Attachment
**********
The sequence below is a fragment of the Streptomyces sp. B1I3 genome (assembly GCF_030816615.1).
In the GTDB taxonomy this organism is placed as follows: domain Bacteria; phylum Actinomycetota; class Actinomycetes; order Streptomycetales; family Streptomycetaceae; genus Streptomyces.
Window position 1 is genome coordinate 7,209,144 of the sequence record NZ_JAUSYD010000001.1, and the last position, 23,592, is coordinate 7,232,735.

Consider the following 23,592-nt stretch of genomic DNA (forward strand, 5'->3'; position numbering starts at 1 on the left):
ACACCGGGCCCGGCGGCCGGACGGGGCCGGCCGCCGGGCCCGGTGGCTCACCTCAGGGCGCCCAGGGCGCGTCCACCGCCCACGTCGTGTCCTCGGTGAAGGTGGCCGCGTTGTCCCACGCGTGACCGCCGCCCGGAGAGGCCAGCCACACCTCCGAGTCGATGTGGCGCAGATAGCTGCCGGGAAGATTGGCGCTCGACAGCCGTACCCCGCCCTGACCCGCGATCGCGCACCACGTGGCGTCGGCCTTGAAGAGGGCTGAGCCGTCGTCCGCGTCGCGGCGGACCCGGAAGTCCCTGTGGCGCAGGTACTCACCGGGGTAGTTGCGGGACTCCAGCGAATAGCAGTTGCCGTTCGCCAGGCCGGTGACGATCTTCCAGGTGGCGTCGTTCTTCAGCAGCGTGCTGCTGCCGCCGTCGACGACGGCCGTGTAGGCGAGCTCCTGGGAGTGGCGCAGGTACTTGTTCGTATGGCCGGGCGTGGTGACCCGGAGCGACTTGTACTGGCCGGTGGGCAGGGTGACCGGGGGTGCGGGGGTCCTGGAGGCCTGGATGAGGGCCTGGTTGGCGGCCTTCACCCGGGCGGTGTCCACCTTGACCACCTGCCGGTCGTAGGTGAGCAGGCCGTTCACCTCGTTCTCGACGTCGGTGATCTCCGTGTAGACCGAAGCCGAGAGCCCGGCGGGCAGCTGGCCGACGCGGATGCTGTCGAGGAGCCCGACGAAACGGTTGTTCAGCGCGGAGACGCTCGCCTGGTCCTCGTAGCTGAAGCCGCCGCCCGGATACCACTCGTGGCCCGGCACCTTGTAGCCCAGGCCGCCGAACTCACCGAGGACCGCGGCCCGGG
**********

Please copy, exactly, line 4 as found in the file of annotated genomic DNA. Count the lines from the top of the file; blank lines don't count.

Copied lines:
Consider the following 23,592-nt stretch of genomic DNA (forward strand, 5'->3'; position numbering starts at 1 on the left):